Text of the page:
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Network Rail seeks OLE design tool supplier bespoke for digital railway

Although initial investigations by Network Rail have identified “some potential contender solutions” to electrify all its major routes as part of Digital Railway, none have met the infrastructure owner’s “overall requirement for a fully integrated system”.

As a result, it is on the lookout for “wider market” contender solutions that are either ‘off the shelf’ fully developed systems, or systems that can meet its specific requirements with modification or development.

The tool, which would be used by OLE engineers, is a key part of Network Rail’s drive to “substantially improve” the UK rail network through the concept of a digital railway.

Network Rail has formalised this procurement process in a contract published today, which sets out its ‘expressions of interest’ from potential vendors for the design, development and supply of an OLE design tool that can provide a “pictorial visualization of data and infrastructure, including industry standards data and algorithms concerned with the design of OLE systems”.

However, Network Rail will still have to determine whether or not to “embark on further OJEU [Official Journal of the European Union] actions” to engage with the market for such a solution based on the responses it receives.

In the contract, it lists the scheduled date for award procedures as 2 September 2016. It also estimates the award cost to range between £200,000 and £1.5m.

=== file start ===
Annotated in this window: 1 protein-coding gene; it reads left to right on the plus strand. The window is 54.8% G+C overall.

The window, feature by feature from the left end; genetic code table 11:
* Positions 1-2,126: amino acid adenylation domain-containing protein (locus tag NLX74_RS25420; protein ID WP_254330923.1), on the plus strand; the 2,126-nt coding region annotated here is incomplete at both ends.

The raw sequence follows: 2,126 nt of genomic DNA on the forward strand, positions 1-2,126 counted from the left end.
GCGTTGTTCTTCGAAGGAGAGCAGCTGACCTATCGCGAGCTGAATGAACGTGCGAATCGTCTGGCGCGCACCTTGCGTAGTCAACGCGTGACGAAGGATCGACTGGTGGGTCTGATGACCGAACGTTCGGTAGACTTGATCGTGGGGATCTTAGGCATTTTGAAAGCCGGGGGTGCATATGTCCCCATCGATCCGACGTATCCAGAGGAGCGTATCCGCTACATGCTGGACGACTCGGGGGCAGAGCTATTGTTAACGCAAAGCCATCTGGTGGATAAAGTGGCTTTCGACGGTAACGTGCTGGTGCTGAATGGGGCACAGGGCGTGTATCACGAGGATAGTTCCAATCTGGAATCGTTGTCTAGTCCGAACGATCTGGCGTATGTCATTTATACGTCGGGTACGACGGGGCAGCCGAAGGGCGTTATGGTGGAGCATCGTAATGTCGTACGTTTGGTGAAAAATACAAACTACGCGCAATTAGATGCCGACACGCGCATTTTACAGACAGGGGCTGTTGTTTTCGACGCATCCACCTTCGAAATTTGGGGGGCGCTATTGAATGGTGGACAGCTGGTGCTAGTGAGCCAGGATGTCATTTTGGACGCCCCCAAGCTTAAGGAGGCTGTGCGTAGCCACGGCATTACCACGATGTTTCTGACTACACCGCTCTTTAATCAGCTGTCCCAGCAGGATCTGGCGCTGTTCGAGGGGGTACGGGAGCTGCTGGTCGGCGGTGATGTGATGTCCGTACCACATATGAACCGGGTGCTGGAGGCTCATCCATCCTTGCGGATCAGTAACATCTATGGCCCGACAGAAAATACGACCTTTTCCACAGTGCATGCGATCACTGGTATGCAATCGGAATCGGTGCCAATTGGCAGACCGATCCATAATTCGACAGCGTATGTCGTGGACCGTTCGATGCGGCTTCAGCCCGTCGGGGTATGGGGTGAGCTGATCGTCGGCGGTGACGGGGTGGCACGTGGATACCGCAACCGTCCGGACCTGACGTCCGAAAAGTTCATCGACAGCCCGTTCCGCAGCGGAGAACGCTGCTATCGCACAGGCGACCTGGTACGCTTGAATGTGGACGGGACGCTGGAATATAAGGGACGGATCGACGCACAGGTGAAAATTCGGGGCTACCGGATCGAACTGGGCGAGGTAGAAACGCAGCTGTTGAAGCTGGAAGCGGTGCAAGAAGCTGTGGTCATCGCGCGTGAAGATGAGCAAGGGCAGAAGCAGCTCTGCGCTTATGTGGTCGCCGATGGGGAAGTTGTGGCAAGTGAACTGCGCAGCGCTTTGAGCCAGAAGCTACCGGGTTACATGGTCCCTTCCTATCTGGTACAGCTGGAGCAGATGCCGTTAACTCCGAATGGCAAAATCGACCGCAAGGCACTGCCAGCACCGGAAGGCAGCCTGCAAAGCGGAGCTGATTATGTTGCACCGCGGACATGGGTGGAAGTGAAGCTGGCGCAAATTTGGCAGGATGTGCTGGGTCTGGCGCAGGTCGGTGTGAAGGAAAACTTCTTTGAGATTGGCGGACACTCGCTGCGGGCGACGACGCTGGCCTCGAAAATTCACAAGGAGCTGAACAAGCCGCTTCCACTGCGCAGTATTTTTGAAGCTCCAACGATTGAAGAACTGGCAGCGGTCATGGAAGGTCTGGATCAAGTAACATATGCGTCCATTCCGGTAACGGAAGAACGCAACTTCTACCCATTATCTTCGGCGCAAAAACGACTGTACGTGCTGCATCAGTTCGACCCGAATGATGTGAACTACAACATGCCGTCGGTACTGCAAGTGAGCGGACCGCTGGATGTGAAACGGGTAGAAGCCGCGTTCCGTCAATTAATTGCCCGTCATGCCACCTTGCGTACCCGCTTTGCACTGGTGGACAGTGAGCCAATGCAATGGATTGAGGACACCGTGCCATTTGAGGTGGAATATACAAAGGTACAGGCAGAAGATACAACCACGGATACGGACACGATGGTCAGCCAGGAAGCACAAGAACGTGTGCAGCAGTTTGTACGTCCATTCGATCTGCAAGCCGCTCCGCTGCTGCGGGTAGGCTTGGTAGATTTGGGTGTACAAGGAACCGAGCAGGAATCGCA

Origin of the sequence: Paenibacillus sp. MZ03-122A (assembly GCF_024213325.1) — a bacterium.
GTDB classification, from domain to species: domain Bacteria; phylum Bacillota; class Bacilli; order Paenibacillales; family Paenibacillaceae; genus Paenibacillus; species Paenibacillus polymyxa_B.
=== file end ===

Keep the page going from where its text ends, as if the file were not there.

“We would welcome responses from potential vendors with mature technology products that are potentially capable of meeting our requirement, and who are willing to engage in exploratory discussions, and if required, are willing to allow Network Rail to have the use of a demonstration software package for up to 3 months and provide technical support and guidance to our design team,” the contract added.

Prospective suppliers should access the contract page or provide a brief statement of no more than two pages to

Network Rail’s Digital Railway scheme, which involves all the key players from across the rail industry, has been the centrepiece of major discussions lately, including at the most recent Transport Select Committee hearing.

During the hearing, the programme’s new managing director, David Waboso, warned that digital railway should be introduced in stages to allow time to learn from mistakes and avoid an ‘over-heroic’ approach to the project, which is often hailed has the cheapest and most effective solution to increase capacity.


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Andrew Gwilt   23/07/2016 at 12:58

Some railway lines in the East of England that are not electrified could soon be electrified with AC 25kv OLE such as the Ipswich-Felixstowe, Ipswich-Lowestoft, Ipswich-Cambridge, Ipswich-Peterborough (via Ely), Norwich-Sheringham (via Cromer), Norwich-Great Yarmouth, Norwich-Lowestoft, Norwich-Cambridge and Norwich-Peterborough (via Ely) lines and possibly Marks Tey-Sudbury line that could also be electrified with AC 25kv OLE. As the West Anglia and Great Eastern Main Lines are already electrified with AC 25kv OLE. Plus other branch lines in the Southern Region of England and Southeast England including the North Downs line (parts that are not electrified) that could be electrified with DC 750v 3rd Rail as well Marshlink Line, Uckfield Line, Swanage Line and branch lines in Southwest England and South Wales and branch lines in the West Midlands and East Midlands could also be electrified with AC 25kv OLE and DC 750v 3rd Rail.

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